* PICC Group shares gain as much as 6.3 pct in grey market
* Retail investor demand driving up shares of Chinese state-owned insurer (Adds details of the IPO, comments)
By Elzio Barreto
HONG KONG, Dec 6 (Reuters) - PICC Group gained as much as 6.3 percent in grey market trading on Thursday, signalling expectations that the Chinese state-owned insurer will climb in its official debut on the Hong Kong stock exchange on Friday.
The shares were bolstered by individual investors looking to buy into the insurer, after many were left out of the deal last week, analysts said. PICC Group priced its $3.1 billion IPO near the bottom of an indicative range, also leaving some room for gains in the debut.
"Retail investors seem to be really interested in PICC," said Jasper Chan, corporate finance officer at Phillip Securities in Hong Kong.
Demand from retail investors for the PICC Group IPO was 17.5 times larger than the number of shares offered, the insurance company said in a securities filing on Thursday. Institutional demand, excluding orders from cornerstone investors, was equivalent to three times the amount of stock on offer, Thomson Reuters publication IFR reported.
Shares in People's Insurance Company (Group) of China (PICC), as the company is formally called, changed hands at HK$3.64, up from the IPO price of HK$3.48, according to PhillipMart, the pre-market trading platform of Phillip Securities in Hong Kong. The stock traded at HK$3.7, up 6.3 percent, at the Bright Smart Securities pre-IPO platform.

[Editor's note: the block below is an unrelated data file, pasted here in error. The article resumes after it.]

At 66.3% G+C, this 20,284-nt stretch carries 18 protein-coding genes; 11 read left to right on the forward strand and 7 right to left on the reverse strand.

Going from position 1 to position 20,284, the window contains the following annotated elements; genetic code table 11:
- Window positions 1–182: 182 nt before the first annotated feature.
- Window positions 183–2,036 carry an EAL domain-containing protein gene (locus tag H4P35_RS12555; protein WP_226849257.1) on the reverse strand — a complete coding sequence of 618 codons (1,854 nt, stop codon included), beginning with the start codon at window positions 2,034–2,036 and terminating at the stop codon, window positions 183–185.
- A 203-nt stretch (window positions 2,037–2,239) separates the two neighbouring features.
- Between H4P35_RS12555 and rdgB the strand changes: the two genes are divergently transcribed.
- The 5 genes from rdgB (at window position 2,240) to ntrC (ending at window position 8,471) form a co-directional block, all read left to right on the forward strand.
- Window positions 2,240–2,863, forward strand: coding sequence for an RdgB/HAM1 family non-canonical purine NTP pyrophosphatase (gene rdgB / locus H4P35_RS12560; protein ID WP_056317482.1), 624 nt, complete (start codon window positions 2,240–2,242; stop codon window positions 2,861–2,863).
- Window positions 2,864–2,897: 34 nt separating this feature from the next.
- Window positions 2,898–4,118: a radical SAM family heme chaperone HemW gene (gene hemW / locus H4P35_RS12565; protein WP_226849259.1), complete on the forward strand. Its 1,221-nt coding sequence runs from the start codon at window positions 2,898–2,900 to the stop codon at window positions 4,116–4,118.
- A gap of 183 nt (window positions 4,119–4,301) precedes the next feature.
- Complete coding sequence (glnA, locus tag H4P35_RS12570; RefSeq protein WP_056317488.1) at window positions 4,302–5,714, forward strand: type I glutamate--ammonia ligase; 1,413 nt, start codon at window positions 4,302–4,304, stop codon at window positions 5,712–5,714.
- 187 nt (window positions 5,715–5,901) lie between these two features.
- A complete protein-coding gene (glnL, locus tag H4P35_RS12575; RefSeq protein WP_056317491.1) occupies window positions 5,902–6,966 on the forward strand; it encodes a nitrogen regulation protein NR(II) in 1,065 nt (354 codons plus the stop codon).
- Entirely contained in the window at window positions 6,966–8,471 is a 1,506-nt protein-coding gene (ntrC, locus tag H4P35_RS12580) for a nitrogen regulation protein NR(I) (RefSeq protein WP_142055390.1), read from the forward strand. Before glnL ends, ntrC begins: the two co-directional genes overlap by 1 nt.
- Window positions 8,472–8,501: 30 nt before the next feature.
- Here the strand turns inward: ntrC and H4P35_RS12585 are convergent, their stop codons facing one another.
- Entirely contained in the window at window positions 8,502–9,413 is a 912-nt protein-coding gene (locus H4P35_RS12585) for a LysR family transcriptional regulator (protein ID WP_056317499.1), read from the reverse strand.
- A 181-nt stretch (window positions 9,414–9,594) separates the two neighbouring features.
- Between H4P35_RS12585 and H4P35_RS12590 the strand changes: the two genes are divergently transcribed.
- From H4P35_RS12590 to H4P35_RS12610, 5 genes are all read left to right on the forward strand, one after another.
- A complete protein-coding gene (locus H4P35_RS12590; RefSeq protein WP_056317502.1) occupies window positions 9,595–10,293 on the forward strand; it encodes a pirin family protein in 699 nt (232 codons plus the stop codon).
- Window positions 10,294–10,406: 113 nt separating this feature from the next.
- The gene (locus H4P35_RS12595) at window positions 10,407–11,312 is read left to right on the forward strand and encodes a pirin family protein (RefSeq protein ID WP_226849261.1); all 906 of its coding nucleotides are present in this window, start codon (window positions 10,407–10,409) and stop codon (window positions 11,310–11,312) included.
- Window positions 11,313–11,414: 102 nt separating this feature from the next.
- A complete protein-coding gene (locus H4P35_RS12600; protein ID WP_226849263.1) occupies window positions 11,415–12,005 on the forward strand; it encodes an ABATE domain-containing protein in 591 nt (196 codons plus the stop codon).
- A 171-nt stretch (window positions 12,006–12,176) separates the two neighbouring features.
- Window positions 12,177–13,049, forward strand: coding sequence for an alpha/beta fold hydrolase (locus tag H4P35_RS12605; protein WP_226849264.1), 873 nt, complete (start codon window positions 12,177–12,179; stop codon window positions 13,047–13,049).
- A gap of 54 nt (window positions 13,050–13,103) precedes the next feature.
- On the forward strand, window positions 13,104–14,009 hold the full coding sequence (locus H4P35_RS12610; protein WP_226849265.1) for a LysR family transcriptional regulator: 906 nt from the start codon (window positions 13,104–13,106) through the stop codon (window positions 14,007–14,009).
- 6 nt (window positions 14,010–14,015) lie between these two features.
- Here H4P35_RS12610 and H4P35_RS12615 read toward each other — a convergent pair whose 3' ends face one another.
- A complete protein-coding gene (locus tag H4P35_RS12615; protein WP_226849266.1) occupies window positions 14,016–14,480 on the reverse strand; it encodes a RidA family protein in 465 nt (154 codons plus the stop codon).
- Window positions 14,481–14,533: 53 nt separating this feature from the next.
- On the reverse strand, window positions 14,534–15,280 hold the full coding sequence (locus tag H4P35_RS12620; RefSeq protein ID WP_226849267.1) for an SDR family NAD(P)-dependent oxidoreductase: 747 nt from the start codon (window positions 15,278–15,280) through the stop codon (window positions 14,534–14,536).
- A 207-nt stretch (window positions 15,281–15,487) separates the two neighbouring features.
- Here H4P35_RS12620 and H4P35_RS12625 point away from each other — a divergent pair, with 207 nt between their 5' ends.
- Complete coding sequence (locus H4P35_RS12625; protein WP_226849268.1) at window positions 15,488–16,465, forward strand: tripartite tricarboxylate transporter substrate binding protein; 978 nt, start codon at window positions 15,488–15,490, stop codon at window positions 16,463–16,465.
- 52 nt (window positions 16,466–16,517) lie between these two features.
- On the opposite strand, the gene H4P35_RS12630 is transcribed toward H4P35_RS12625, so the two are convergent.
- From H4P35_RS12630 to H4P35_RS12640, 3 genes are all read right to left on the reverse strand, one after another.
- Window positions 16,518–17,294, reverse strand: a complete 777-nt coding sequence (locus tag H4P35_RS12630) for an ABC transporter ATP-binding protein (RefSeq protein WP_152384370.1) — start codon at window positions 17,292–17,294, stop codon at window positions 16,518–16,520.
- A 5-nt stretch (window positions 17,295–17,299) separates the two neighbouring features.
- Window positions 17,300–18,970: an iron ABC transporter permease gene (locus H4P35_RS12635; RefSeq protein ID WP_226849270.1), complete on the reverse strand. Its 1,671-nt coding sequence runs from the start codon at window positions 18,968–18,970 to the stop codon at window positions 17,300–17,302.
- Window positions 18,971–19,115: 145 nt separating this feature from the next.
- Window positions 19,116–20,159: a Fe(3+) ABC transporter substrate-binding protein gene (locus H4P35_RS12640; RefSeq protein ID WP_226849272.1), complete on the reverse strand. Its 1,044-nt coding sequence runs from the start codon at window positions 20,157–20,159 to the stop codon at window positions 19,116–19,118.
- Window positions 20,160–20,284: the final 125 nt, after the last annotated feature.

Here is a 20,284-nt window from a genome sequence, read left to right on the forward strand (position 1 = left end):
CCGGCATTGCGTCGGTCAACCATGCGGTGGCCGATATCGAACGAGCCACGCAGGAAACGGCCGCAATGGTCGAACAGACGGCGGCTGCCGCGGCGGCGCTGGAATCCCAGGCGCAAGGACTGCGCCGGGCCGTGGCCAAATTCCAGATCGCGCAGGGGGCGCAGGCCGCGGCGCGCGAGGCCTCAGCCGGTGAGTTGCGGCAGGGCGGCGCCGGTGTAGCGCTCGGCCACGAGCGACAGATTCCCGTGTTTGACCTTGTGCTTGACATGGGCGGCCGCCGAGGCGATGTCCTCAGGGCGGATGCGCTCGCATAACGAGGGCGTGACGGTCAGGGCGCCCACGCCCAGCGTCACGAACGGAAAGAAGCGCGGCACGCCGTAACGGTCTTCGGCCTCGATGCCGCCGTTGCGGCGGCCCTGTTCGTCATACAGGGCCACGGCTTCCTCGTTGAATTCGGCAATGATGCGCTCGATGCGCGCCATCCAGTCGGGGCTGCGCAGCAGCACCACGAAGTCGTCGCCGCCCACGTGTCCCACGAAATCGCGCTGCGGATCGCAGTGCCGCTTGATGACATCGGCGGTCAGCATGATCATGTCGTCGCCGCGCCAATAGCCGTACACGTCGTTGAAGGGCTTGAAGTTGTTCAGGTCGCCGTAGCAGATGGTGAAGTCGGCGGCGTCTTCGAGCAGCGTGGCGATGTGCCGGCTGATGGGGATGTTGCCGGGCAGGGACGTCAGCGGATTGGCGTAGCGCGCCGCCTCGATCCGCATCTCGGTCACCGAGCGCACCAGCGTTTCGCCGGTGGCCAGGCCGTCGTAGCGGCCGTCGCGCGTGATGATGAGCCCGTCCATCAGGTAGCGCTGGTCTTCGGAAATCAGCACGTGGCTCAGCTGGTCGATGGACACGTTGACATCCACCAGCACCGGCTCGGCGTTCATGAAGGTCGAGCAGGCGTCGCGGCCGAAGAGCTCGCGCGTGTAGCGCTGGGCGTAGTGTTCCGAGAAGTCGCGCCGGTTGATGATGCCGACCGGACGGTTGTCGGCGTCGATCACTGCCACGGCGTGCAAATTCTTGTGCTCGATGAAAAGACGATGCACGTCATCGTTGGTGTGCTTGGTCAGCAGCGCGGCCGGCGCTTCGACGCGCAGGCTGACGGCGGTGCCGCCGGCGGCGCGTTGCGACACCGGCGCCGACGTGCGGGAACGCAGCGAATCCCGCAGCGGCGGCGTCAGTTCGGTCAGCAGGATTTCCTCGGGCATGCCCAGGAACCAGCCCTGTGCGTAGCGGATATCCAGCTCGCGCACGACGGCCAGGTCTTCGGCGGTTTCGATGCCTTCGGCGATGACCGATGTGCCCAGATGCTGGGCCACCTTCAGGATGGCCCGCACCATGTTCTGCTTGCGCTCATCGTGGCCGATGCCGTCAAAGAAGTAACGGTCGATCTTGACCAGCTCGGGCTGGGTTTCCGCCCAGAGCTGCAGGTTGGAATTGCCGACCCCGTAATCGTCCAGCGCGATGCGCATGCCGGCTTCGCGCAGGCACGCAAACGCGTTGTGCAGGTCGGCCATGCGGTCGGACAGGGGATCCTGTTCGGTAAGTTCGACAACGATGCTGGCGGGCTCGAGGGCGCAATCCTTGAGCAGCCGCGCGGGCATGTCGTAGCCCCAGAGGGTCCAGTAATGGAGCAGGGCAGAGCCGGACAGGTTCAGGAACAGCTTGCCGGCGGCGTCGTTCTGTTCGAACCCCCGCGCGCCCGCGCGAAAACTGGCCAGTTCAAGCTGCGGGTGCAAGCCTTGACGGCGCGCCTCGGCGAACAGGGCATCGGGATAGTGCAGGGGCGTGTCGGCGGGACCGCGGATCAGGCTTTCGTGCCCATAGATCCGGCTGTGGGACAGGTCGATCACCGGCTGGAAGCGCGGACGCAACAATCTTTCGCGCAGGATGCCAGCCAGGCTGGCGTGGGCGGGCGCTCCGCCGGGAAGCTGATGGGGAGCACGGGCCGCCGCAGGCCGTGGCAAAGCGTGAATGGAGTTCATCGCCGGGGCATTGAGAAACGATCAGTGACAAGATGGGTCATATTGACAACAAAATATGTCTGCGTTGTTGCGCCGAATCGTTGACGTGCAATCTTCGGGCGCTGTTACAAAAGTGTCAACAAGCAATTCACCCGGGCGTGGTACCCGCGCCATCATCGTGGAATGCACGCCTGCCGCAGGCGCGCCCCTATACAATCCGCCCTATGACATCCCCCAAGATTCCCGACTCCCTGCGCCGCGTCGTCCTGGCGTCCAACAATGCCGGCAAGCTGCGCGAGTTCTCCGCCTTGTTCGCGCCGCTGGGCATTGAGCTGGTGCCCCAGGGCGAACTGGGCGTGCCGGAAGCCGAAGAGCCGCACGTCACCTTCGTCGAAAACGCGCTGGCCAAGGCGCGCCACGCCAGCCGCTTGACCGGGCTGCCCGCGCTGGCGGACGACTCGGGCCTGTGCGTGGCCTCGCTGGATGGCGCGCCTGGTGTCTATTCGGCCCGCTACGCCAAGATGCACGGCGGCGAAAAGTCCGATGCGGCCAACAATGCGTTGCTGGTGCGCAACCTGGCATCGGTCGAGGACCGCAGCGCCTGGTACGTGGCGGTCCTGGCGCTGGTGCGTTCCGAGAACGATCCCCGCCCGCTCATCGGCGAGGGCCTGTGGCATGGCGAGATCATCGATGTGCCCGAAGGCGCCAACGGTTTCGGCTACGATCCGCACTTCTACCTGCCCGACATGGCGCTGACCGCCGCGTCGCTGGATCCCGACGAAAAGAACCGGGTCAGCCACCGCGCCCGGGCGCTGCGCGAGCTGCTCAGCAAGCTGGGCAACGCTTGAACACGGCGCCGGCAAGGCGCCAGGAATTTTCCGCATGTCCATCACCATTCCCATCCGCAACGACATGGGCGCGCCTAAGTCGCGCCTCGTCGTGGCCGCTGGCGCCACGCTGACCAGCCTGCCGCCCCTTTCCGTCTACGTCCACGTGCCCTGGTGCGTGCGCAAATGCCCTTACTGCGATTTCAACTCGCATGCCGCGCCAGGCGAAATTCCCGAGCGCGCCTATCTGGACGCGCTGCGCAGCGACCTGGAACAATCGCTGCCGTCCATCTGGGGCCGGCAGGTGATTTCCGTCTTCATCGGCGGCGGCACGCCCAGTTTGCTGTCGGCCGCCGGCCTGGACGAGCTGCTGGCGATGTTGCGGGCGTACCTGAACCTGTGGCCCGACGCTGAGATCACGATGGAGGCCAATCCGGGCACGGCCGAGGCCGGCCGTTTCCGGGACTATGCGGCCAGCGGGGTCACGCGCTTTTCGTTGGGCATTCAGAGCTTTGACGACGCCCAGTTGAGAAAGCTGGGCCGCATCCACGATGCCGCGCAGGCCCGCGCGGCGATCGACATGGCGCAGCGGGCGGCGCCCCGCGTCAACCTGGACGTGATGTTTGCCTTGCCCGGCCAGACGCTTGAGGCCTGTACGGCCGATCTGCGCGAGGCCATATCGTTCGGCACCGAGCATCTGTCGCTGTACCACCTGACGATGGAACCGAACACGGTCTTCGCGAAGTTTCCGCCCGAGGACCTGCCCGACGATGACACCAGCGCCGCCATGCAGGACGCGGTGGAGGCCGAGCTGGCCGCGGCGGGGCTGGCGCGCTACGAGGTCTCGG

Grey market prices are quoted by brokerages ahead of a security being officially traded on an exchange.
PICC Group priced the IPO near the bottom of an indicative range of HK$3.42 to HK$4.03 per share last week.
The company hired a record number of underwriters and secured $1.82 billion in commitments from cornerstone investors to help ensure its IPO would get done without delays.
China International Capital Corp (CICC), Credit Suisse Group AG, Goldman Sachs Group Inc and HSBC Holdings Plc acted as sponsors of the IPO.
The list of 17 banks helping to underwrite the deal also included Bank of America Merrill Lynch, Morgan Stanley and UBS AG, as well Chinese firms such as ABC International and BOC International. (Reporting by Elzio Barreto; Editing by Chris Gallagher and Edmund Klamann)